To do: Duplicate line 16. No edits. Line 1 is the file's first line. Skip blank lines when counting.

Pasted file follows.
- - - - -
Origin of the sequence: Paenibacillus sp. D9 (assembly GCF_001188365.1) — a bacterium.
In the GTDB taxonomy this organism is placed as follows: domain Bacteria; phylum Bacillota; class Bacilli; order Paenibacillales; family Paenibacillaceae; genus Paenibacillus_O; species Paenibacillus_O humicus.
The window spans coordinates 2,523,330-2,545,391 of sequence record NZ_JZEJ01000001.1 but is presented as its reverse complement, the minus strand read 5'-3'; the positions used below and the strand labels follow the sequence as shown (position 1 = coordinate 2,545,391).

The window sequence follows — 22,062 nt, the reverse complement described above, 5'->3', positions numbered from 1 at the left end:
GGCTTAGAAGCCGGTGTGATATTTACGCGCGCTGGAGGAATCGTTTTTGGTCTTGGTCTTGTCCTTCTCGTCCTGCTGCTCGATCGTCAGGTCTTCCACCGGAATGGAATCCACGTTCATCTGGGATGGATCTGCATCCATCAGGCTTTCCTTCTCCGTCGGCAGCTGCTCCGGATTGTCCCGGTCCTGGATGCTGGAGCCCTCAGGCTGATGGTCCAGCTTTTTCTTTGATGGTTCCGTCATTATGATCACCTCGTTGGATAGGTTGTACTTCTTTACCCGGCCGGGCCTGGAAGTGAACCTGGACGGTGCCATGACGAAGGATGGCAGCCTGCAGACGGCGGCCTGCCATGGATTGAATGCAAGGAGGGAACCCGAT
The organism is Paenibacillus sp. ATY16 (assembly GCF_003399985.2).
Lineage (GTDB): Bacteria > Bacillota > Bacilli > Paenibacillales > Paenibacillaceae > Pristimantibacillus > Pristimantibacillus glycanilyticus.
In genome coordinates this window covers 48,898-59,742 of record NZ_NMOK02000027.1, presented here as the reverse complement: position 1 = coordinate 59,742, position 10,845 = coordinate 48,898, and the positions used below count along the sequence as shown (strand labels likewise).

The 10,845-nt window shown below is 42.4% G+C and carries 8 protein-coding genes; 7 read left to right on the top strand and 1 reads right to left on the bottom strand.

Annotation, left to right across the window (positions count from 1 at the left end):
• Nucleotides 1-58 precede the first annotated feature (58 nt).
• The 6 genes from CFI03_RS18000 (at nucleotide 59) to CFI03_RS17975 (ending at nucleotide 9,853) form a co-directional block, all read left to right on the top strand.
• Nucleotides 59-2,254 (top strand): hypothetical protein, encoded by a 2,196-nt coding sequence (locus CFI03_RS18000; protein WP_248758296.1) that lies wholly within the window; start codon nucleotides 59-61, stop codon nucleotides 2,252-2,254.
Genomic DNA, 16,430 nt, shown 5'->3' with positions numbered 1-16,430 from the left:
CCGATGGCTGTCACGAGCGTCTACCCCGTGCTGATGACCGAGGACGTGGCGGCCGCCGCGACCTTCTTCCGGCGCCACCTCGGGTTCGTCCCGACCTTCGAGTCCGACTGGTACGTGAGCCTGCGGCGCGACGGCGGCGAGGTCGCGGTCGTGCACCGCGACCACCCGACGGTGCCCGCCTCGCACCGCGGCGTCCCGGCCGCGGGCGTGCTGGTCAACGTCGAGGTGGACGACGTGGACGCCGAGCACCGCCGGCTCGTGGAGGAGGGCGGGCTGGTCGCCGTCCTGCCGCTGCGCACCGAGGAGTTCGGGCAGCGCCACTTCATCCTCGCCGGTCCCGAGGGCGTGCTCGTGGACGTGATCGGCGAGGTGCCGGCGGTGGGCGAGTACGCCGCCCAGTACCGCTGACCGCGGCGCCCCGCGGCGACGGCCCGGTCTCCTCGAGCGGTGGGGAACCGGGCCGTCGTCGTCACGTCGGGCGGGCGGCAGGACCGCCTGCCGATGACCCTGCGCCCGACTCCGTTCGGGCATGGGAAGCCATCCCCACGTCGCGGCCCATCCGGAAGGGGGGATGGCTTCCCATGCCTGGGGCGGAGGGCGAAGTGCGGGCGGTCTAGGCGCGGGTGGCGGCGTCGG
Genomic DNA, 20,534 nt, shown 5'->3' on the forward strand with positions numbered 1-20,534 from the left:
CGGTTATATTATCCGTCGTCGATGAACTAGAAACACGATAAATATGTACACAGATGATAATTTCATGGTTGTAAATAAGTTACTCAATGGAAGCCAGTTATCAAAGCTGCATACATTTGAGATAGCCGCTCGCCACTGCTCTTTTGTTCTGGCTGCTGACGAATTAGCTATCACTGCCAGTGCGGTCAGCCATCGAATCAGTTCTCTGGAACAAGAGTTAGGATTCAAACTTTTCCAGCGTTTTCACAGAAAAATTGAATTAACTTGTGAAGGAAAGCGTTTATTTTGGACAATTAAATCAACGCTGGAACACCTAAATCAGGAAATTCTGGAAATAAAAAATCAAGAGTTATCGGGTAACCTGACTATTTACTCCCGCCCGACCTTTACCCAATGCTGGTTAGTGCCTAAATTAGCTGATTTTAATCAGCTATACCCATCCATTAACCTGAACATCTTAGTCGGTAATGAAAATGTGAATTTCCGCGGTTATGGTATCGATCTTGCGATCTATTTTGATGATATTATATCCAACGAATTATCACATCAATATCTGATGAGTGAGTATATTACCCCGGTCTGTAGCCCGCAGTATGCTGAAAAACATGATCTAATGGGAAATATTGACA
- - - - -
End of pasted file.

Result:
Genomic DNA, 20,534 nt, shown 5'->3' on the forward strand with positions numbered 1-20,534 from the left: